Okay, next up are the clones of the setting. Once lauded as war heroes, they are quickly becoming an expensive and uncomfortable social burden on the society they helped create.
The AIHs (see below for the acronym) are a good example of the type of elements I want in this setting. I want there to be hundred of plot hooks that are presented as "potential energy" -- events that, once the campaign starts, could rapidly change the face of the world. At the point where the GM says the first couple of sentences establishing a new game, I want the setting to already be changing. Each setting for each group should be radically different - especially if it is due to the PCs. For the AIHs/clones - their world is close to exploding. They are an under appreciated forgotten people, struggling with who they are, what they are, and where they are supposed to fit socially. They are change just waiting for a catalyst.
|It was a way better movie than it had any right to be...|
There are major social and political implications of creating masses of semi-human soldiers, and I don't want to shy away from that discussion. Just as importantly for the game, AIHs provide some really fascinating (and challenging) roleplaying options -- and, yes -- if a player wants a kickass supersoldier, look no farther.
... And, in case it has to be said, if all the GM is looking for are supersoldiers to use for a plothook or all the Player wants is to play someone that can kick some major ass -- and both want to ignore all the social rigmarole I am embedding in the setting, that is not a problem. You are not playing it wrong.
This entry is going to be more raw than the rest - I wrote it last night and haven't given it even the rudimentary pass I gave OCRI and the Jammer entries. So, apologies upfront. Don't judge me too harshly on the spelling and awkward turn of a phrase.
Bottled Soldiers -- The Initiated Aging Process (IAP): As early as 2100, Martian scientists were exploring the use of clones as alternatives to labor-intensive careers. Despite a number of predictions that humans would no longer be required for physical labor, 2100 still saw many humans involved in a number of physically-oriented careers (though those numbers were the lowest they had ever been in human history). Warfare, in particular, still required humans for many key roles -- especially on the battlefield and to pilot the various full-sized and teleopertaed vehicles. Automation and digitization of the world marched along, but humans were still needed to perform a number of key jobs.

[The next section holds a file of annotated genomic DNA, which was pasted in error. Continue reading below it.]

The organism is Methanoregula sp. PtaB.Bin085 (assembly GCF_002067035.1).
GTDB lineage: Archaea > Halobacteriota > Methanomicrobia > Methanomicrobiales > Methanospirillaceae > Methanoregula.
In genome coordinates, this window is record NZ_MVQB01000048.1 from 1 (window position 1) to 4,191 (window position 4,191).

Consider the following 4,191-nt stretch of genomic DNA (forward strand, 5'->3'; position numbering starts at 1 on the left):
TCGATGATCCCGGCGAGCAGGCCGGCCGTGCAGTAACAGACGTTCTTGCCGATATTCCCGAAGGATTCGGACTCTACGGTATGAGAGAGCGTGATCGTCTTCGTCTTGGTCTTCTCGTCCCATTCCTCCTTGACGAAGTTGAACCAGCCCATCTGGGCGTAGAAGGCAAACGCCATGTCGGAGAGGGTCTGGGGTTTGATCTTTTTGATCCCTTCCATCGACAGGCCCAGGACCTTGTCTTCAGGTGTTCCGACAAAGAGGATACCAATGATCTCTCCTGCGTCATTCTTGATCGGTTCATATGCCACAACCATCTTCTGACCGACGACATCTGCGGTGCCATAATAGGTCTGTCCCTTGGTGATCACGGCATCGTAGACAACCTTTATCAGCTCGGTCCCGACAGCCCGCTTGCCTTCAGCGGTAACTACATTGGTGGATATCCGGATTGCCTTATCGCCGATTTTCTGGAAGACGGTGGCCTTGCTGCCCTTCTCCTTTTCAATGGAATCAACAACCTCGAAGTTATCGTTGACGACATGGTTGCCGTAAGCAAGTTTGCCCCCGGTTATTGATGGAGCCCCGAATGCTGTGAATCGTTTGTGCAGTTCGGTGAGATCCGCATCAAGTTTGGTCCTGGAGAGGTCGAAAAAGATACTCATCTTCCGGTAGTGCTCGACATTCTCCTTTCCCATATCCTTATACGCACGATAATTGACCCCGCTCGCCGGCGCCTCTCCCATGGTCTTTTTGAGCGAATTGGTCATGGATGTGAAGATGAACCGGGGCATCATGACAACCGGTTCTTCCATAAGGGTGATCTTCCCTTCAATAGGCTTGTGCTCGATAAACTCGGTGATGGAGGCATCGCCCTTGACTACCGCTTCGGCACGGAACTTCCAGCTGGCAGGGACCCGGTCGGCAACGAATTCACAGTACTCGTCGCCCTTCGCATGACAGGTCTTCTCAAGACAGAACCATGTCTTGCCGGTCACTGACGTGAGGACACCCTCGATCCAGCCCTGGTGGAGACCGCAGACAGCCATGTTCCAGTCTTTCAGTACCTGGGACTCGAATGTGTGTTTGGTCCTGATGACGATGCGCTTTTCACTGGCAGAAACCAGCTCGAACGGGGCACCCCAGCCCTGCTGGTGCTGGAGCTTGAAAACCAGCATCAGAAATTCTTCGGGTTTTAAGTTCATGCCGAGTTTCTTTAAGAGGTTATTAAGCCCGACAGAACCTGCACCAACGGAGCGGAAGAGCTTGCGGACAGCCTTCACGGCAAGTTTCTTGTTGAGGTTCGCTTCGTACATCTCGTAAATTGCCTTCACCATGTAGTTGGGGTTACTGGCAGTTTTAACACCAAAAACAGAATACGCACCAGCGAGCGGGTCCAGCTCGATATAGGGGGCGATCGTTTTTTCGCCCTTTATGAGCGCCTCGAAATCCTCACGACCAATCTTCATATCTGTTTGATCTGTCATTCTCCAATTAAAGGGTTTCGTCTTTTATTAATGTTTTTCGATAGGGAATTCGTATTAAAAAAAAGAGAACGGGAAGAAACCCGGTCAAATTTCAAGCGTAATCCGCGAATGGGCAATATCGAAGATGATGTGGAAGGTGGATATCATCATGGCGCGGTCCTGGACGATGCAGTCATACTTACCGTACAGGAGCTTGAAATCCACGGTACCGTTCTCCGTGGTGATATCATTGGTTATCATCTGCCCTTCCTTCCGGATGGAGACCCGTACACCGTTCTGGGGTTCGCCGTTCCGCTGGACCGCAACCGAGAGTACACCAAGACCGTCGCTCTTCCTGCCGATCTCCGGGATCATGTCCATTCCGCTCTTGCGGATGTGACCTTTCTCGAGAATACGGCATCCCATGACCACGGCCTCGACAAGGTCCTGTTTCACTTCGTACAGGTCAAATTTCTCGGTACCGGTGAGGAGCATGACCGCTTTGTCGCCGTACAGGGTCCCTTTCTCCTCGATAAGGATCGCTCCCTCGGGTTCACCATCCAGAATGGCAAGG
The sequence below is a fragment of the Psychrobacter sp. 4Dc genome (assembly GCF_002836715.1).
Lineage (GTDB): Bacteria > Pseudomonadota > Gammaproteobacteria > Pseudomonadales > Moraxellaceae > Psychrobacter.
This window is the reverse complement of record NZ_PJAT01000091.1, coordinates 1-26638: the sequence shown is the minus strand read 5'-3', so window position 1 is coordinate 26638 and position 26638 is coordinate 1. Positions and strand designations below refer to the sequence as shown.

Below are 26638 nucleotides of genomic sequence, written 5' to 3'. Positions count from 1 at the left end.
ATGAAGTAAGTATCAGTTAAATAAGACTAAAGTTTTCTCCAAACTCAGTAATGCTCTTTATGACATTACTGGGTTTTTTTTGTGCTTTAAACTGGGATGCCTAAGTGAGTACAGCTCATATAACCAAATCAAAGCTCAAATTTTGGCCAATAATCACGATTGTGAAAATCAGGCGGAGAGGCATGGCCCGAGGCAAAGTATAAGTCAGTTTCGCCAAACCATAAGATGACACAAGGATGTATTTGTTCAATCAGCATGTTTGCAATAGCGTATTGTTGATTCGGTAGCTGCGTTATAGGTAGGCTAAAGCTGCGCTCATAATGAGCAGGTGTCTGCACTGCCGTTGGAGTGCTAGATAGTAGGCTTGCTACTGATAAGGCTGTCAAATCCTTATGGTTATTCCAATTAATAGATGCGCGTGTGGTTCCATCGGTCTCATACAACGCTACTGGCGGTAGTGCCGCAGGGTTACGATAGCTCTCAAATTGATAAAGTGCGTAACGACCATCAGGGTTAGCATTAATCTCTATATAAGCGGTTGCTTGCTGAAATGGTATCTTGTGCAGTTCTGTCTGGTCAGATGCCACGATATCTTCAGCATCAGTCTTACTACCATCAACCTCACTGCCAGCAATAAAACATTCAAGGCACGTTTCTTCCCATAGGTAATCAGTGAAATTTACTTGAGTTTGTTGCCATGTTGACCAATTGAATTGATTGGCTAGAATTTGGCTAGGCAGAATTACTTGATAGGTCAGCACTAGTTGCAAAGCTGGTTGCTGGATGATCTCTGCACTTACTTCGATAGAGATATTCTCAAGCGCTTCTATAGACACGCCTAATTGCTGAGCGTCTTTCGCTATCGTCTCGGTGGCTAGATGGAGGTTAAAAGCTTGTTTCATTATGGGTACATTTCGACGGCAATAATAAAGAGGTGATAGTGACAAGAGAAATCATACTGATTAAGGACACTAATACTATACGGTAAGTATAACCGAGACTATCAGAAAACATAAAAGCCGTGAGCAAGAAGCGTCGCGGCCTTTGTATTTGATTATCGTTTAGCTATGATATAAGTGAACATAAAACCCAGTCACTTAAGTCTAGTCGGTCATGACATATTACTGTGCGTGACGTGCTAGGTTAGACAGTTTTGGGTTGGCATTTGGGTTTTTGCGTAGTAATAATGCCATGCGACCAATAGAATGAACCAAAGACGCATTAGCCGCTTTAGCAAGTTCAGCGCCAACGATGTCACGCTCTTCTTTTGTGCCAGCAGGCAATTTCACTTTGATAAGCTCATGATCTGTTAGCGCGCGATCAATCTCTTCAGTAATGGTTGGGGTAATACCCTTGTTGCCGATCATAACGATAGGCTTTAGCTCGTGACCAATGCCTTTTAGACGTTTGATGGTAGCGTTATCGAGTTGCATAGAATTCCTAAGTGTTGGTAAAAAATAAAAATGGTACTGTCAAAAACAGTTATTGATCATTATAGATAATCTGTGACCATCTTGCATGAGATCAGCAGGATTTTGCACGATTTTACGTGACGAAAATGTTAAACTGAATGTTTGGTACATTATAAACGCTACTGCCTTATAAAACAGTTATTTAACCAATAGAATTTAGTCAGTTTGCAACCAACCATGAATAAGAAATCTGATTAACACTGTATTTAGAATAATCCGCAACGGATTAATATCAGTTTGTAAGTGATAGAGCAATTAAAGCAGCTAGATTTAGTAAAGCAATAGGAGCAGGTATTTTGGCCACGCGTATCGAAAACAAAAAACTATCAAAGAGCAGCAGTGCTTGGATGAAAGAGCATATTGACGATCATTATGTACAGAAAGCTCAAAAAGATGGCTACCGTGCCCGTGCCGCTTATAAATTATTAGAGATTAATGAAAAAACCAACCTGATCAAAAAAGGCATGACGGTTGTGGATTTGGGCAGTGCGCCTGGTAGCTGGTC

In 2099 the Erinyes Doctrine outlined the process by which the Martians planned to free themselves from Earth’s dominion - and a key part of the Doctrine was to acquire large numbers of physical troops to overwhelm the C-in-C of Hegemon and UN forces in the Martian well. Thus, Mars needed troops. Lots of troops. And Mars needed to make sure Earth interests were not alerted to the troop buildup.
Erinyes initially called for 1.5 million troops at the outset of war - with a stead increase in numbers as each tear of combat ticked by. Mercenaries and recruitment of native Martian forces could provide 500,000 of that number, but even the most generous statistical analyses from the CCFD had Martian leadership fall short of the targeted number. Initially, the Martians enacted a crash-course of trying to digitize consciousness in the hope that they could transfer their experienced soldiers into synthetic warforms, but, like all similar experiments, the human mind refused to remain coherent away from a physical brain. In time, the Martian executive turned their focus on to a parallel project -- the exploitation of clones. In secret, the Administrator Sugiyama charged the Department of Defense to grow and train two million clones - and for those clones to be ready by 2100 for potential hostilities with Earth.